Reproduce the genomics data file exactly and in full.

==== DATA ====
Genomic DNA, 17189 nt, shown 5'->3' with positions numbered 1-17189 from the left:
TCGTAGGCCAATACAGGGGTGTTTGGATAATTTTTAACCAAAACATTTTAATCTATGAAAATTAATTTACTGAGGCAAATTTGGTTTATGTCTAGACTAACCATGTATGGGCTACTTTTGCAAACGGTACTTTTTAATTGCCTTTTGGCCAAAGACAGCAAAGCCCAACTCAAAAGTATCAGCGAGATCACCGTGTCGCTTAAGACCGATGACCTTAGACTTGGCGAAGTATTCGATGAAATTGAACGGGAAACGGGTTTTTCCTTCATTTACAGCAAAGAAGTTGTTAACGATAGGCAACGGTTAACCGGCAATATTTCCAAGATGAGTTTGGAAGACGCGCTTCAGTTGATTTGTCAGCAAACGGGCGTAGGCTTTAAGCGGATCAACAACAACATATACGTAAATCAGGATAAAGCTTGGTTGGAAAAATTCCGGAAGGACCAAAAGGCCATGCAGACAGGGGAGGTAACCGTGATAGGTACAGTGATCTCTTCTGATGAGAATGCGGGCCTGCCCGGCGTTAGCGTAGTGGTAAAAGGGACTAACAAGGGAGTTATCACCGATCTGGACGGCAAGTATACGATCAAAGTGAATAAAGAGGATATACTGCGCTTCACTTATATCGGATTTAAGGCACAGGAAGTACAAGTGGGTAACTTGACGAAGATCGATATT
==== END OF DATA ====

Genomic DNA, 17189 nt, shown 5'->3' with positions numbered 1-17189 from the left:
TCGTAGGCCAATACAGGGGTGTTTGGATAATTTTTAACCAAAACATTTTAATCTATGAAAATTAATTTACTGAGGCAAATTTGGTTTATGTCTAGACTAACCATGTATGGGCTACTTTTGCAAACGGTACTTTTTAATTGCCTTTTGGCCAAAGACAGCAAAGCCCAACTCAAAAGTATCAGCGAGATCACCGTGTCGCTTAAGACCGATGACCTTAGACTTGGCGAAGTATTCGATGAAATTGAACGGGAAACGGGTTTTTCCTTCATTTACAGCAAAGAAGTTGTTAACGATAGGCAACGGTTAACCGGCAATATTTCCAAGATGAGTTTGGAAGACGCGCTTCAGTTGATTTGTCAGCAAACGGGCGTAGGCTTTAAGCGGATCAACAACAACATATACGTAAATCAGGATAAAGCTTGGTTGGAAAAATTCCGGAAGGACCAAAAGGCCATGCAGACAGGGGAGGTAACCGTGATAGGTACAGTGATCTCTTCTGATGAGAATGCGGGCCTGCCCGGCGTTAGCGTAGTGGTAAAAGGGACTAACAAGGGAGTTATCACCGATCTGGACGGCAAGTATACGATCAAAGTGAATAAAGAGGATATACTGCGCTTCACTTATATCGGATTTAAGGCACAGGAAGTACAAGTGGGTAACTTGACGAAGATCGATATT